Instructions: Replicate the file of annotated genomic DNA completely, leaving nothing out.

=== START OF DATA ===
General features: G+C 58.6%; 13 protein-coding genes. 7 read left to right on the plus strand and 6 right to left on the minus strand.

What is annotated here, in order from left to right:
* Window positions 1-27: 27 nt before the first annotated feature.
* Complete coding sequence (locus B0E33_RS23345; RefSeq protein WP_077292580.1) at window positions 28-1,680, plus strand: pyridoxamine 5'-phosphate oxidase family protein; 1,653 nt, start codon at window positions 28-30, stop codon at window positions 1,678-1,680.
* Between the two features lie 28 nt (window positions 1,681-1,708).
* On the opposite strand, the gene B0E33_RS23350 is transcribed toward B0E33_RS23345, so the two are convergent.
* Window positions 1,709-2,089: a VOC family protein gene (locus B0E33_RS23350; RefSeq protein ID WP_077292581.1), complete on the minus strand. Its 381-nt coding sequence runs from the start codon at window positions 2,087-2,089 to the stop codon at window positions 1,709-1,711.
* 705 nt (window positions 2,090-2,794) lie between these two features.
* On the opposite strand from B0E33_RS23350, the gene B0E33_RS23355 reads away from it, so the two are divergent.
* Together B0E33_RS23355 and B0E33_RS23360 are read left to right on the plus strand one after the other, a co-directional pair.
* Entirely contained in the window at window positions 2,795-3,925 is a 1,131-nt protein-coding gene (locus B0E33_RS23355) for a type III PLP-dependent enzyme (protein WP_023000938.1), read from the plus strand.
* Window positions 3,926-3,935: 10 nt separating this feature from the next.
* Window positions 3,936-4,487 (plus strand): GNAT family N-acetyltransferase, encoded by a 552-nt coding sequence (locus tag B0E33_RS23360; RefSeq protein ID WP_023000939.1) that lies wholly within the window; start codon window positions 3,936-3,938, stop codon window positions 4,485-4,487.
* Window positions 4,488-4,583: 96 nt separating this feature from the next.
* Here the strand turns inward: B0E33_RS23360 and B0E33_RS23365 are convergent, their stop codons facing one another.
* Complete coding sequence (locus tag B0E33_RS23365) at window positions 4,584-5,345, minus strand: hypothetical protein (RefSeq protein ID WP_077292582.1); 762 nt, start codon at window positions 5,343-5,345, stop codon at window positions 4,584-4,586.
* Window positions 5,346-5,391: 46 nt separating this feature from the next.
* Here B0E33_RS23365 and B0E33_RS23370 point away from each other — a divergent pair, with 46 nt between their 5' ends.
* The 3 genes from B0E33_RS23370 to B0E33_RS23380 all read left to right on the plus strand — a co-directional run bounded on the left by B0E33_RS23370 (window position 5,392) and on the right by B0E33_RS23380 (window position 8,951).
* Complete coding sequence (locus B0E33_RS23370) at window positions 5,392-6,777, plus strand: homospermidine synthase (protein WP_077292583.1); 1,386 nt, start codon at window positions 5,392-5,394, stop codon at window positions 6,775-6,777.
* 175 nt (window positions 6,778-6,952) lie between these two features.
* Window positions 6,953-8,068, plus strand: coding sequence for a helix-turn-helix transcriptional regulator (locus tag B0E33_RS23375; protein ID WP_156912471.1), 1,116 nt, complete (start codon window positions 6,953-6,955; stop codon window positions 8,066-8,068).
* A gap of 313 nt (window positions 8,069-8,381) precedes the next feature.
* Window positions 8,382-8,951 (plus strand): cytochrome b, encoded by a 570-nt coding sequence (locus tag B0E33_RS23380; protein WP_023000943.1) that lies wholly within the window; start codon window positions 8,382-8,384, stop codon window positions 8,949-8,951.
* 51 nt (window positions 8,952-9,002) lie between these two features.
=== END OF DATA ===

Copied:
General features: G+C 58.6%; 13 protein-coding genes. 7 read left to right on the plus strand and 6 right to left on the minus strand.

What is annotated here, in order from left to right:
* Window positions 1-27: 27 nt before the first annotated feature.
* Complete coding sequence (locus B0E33_RS23345; RefSeq protein WP_077292580.1) at window positions 28-1,680, plus strand: pyridoxamine 5'-phosphate oxidase family protein; 1,653 nt, start codon at window positions 28-30, stop codon at window positions 1,678-1,680.
* Between the two features lie 28 nt (window positions 1,681-1,708).
* On the opposite strand, the gene B0E33_RS23350 is transcribed toward B0E33_RS23345, so the two are convergent.
* Window positions 1,709-2,089: a VOC family protein gene (locus B0E33_RS23350; RefSeq protein ID WP_077292581.1), complete on the minus strand. Its 381-nt coding sequence runs from the start codon at window positions 2,087-2,089 to the stop codon at window positions 1,709-1,711.
* 705 nt (window positions 2,090-2,794) lie between these two features.
* On the opposite strand from B0E33_RS23350, the gene B0E33_RS23355 reads away from it, so the two are divergent.
* Together B0E33_RS23355 and B0E33_RS23360 are read left to right on the plus strand one after the other, a co-directional pair.
* Entirely contained in the window at window positions 2,795-3,925 is a 1,131-nt protein-coding gene (locus B0E33_RS23355) for a type III PLP-dependent enzyme (protein WP_023000938.1), read from the plus strand.
* Window positions 3,926-3,935: 10 nt separating this feature from the next.
* Window positions 3,936-4,487 (plus strand): GNAT family N-acetyltransferase, encoded by a 552-nt coding sequence (locus tag B0E33_RS23360; RefSeq protein ID WP_023000939.1) that lies wholly within the window; start codon window positions 3,936-3,938, stop codon window positions 4,485-4,487.
* Window positions 4,488-4,583: 96 nt separating this feature from the next.
* Here the strand turns inward: B0E33_RS23360 and B0E33_RS23365 are convergent, their stop codons facing one another.
* Complete coding sequence (locus tag B0E33_RS23365) at window positions 4,584-5,345, minus strand: hypothetical protein (RefSeq protein ID WP_077292582.1); 762 nt, start codon at window positions 5,343-5,345, stop codon at window positions 4,584-4,586.
* Window positions 5,346-5,391: 46 nt separating this feature from the next.
* Here B0E33_RS23365 and B0E33_RS23370 point away from each other — a divergent pair, with 46 nt between their 5' ends.
* The 3 genes from B0E33_RS23370 to B0E33_RS23380 all read left to right on the plus strand — a co-directional run bounded on the left by B0E33_RS23370 (window position 5,392) and on the right by B0E33_RS23380 (window position 8,951).
* Complete coding sequence (locus B0E33_RS23370) at window positions 5,392-6,777, plus strand: homospermidine synthase (protein WP_077292583.1); 1,386 nt, start codon at window positions 5,392-5,394, stop codon at window positions 6,775-6,777.
* 175 nt (window positions 6,778-6,952) lie between these two features.
* Window positions 6,953-8,068, plus strand: coding sequence for a helix-turn-helix transcriptional regulator (locus tag B0E33_RS23375; protein ID WP_156912471.1), 1,116 nt, complete (start codon window positions 6,953-6,955; stop codon window positions 8,066-8,068).
* A gap of 313 nt (window positions 8,069-8,381) precedes the next feature.
* Window positions 8,382-8,951 (plus strand): cytochrome b, encoded by a 570-nt coding sequence (locus tag B0E33_RS23380; protein WP_023000943.1) that lies wholly within the window; start codon window positions 8,382-8,384, stop codon window positions 8,949-8,951.
* 51 nt (window positions 8,952-9,002) lie between these two features.